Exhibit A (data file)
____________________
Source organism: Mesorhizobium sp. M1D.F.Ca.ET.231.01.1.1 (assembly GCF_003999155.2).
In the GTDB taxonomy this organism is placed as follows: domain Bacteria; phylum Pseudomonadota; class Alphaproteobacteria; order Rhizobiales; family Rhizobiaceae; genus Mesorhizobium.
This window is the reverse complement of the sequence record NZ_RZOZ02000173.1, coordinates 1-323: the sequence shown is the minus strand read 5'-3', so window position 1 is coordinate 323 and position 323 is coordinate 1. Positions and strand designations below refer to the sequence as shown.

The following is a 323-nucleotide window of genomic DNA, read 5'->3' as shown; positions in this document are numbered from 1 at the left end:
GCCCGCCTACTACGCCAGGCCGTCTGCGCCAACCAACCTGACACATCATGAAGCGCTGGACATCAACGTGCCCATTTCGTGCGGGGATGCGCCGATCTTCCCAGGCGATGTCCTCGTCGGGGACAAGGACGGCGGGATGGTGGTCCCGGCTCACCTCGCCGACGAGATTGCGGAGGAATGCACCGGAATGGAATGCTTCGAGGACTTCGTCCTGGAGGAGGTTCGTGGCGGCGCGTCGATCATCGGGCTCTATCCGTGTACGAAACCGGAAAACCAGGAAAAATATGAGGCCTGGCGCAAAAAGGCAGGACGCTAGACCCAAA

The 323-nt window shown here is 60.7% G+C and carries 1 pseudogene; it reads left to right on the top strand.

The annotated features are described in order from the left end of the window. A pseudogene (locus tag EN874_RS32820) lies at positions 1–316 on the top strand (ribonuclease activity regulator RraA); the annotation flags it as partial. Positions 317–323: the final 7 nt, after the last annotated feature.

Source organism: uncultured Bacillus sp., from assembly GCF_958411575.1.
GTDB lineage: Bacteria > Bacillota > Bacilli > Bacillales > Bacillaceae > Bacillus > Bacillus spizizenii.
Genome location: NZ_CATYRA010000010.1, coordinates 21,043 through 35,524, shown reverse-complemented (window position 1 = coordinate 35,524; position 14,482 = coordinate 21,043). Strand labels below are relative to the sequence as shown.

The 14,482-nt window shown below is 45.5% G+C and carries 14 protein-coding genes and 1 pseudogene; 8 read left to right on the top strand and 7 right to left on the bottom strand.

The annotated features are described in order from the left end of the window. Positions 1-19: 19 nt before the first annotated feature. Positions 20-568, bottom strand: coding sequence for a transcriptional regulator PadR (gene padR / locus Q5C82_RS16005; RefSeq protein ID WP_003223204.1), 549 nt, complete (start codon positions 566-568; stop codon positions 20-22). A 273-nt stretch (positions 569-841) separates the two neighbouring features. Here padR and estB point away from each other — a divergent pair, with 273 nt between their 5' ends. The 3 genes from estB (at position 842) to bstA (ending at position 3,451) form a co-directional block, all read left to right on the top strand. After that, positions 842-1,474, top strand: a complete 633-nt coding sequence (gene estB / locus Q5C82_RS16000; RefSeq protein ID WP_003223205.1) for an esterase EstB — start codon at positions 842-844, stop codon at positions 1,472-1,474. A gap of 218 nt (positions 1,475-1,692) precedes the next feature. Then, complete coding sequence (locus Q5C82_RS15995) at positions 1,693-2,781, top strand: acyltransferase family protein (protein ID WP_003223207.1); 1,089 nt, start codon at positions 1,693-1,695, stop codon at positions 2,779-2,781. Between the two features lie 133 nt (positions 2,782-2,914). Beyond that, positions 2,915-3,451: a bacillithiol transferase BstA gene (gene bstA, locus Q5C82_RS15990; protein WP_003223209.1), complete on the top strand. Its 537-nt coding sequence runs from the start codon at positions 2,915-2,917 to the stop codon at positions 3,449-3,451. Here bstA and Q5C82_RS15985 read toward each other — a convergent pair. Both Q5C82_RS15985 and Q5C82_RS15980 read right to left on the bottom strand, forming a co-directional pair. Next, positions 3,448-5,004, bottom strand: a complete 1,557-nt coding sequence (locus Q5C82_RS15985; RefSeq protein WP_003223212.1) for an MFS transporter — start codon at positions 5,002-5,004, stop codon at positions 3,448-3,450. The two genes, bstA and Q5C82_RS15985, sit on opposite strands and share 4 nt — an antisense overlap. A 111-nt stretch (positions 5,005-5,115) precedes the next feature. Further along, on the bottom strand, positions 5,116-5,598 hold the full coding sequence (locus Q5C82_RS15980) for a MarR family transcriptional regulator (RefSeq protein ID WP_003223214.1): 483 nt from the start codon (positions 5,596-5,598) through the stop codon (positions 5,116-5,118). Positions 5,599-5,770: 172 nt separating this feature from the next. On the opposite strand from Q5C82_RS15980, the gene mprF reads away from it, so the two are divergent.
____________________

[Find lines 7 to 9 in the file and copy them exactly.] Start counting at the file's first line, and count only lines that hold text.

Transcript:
The annotated features are described in order from the left end of the window. A pseudogene (locus tag EN874_RS32820) lies at positions 1–316 on the top strand (ribonuclease activity regulator RraA); the annotation flags it as partial. Positions 317–323: the final 7 nt, after the last annotated feature.

Source organism: uncultured Bacillus sp., from assembly GCF_958411575.1.
GTDB lineage: Bacteria > Bacillota > Bacilli > Bacillales > Bacillaceae > Bacillus > Bacillus spizizenii.